Perhaps this is the most enlightening aspect of what the LCMS World Mission has done: They have opened a seat at the table to the congregation, accommodating and fueling this enthusiasm at the local level without washing their hands of "upstart entrepreneurs" who may be a bit quick to repeat the blunders of their forerunners. Hughey sums up the story of their missions program expansion as "the decentralization of global mission," recognizing that people today are no longer willing to "just give their money and walk away." Indeed, the congregation today wants a more active part in world missions. The LCMS World Mission has welcomed this desire--even encouraged it. But instead of taking a laissez faire approach, they are channeling this local energy without shirking their responsibility to lead and foster excellence.
In their efforts to deliberately decentralize, it may be assumed that their leadership roles have been simplified, maybe even symbolic. Instead, the LCMS mission executives have found their positions growing considerably more complex. According to Dr. Glenn O'Shoney, Director of LCMS World Mission, the easier route is to maintain the more common posture of a denominational mission board--where they "make all the decisions and send all the workers." But, in a culture that has changed in some significant ways, "that means you're going to do a little bit of mission instead of a whole lot of mission," he says.
In the past, the trends in missions in the LCMS were quite a contrast to this recent move toward decentralization. In the sixties, they had some six or eight mission boards throughout the country. Then they were combined into one--the board now referred to as LCMS World Mission. With this amalgamation of numerous boards into one, there was a significant change of perception at the congregational level. That perception, according to Buckman, was that LCMS World Mission "basically 'owned' the mission program of the LCMS," though "nobody was that crass to say it." While it was not articulated as such and it was never written down, Buckman believes this consolidation of authority served to move mission vision--and responsibility--far away from the local congregation.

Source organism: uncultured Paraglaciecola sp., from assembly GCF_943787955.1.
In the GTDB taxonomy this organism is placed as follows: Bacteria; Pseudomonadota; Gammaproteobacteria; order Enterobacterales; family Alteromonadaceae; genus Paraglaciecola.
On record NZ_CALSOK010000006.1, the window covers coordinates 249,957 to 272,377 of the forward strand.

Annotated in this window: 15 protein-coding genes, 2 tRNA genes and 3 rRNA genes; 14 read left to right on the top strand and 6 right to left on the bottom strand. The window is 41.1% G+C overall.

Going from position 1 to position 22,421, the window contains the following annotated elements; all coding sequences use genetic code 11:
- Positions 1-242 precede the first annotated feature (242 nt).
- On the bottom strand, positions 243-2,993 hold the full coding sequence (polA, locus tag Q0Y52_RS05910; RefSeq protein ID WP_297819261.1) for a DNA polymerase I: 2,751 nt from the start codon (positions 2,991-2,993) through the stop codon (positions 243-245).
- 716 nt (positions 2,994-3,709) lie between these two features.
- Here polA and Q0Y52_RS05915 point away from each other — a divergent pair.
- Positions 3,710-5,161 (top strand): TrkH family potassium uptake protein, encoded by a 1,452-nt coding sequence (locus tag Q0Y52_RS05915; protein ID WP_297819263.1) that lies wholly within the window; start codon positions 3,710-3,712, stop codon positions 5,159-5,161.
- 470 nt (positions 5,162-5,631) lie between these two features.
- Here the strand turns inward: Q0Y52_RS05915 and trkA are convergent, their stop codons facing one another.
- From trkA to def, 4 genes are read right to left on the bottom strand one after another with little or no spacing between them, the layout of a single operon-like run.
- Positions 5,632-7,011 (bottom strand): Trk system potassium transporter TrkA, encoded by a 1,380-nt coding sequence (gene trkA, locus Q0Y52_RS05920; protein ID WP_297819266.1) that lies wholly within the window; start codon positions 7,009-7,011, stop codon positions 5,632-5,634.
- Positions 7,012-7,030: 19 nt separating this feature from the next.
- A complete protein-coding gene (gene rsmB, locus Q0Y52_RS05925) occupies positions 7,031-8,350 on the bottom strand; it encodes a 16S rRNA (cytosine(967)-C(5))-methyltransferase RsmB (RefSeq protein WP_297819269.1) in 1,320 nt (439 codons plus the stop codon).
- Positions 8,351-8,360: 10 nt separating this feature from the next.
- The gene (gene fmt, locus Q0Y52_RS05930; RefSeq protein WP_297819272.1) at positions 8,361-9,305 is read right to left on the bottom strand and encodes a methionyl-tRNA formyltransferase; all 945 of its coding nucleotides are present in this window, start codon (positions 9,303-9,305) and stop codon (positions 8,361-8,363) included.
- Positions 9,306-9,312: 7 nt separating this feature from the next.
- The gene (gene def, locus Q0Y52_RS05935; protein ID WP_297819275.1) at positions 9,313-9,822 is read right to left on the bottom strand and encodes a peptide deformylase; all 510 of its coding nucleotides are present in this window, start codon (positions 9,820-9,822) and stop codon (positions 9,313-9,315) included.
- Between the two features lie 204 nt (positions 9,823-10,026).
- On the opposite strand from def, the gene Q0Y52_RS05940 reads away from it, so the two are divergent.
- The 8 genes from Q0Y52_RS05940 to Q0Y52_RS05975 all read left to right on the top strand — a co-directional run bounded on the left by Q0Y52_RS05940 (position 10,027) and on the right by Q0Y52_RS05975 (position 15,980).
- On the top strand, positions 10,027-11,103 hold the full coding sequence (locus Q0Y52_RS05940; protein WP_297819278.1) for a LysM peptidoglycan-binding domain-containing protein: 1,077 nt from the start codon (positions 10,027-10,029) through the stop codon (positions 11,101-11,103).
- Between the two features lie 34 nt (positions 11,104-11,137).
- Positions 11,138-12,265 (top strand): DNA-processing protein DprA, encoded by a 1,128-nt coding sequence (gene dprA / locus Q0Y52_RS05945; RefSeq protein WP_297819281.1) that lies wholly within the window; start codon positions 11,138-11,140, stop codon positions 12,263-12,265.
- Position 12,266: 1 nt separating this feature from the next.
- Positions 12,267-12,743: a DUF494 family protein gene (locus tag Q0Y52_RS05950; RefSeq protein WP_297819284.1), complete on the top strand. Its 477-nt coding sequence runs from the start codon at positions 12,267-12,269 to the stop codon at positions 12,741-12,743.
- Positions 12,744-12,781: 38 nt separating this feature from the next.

Today, there is a concerted effort to return this sense of vision, ownership and responsibility to the LCMS's 35 regions, nearly 6,200 congregations and two million confirmed members.
A most conspicuous feature in this transition with the LCMS World Mission is their intentional advocacy of birthing new mission societies that are linked in varying degrees with LCMS World Mission (LCMSWM). Such marked decentralization runs counter-culture to the prevailing structure of the missions world. While leadership styles are shifting within our own culture, many mission agencies, especially denominationally-based agencies, are extremely hierarchical. The LCMSWM, instead, has advocated the creation of new mission societies, spawning legally independent organizations that are active partners in the Missouri Synod's world outreach. In 1996, when they began to move more intentionally in this direction, they had 22 affiliated agencies. Today, just three years later, they have 55 related agencies, many with a specific focus on unreached peoples.
The Tian Shan Mission Society, for example, was initially founded by three LCMS congregations for the express purpose of doing work among unreached peoples in Kyrgyzstan, focusing on the Dungang people. Legally, they are incorporated, and thus, independent. But they have a service agreement with the LCMS World Mission which notes their purpose and objectives, yet also enumerates their responsibilities--both from Tian Shan Mission Society to LCMSWM and from LCMSWM to Tian Shan.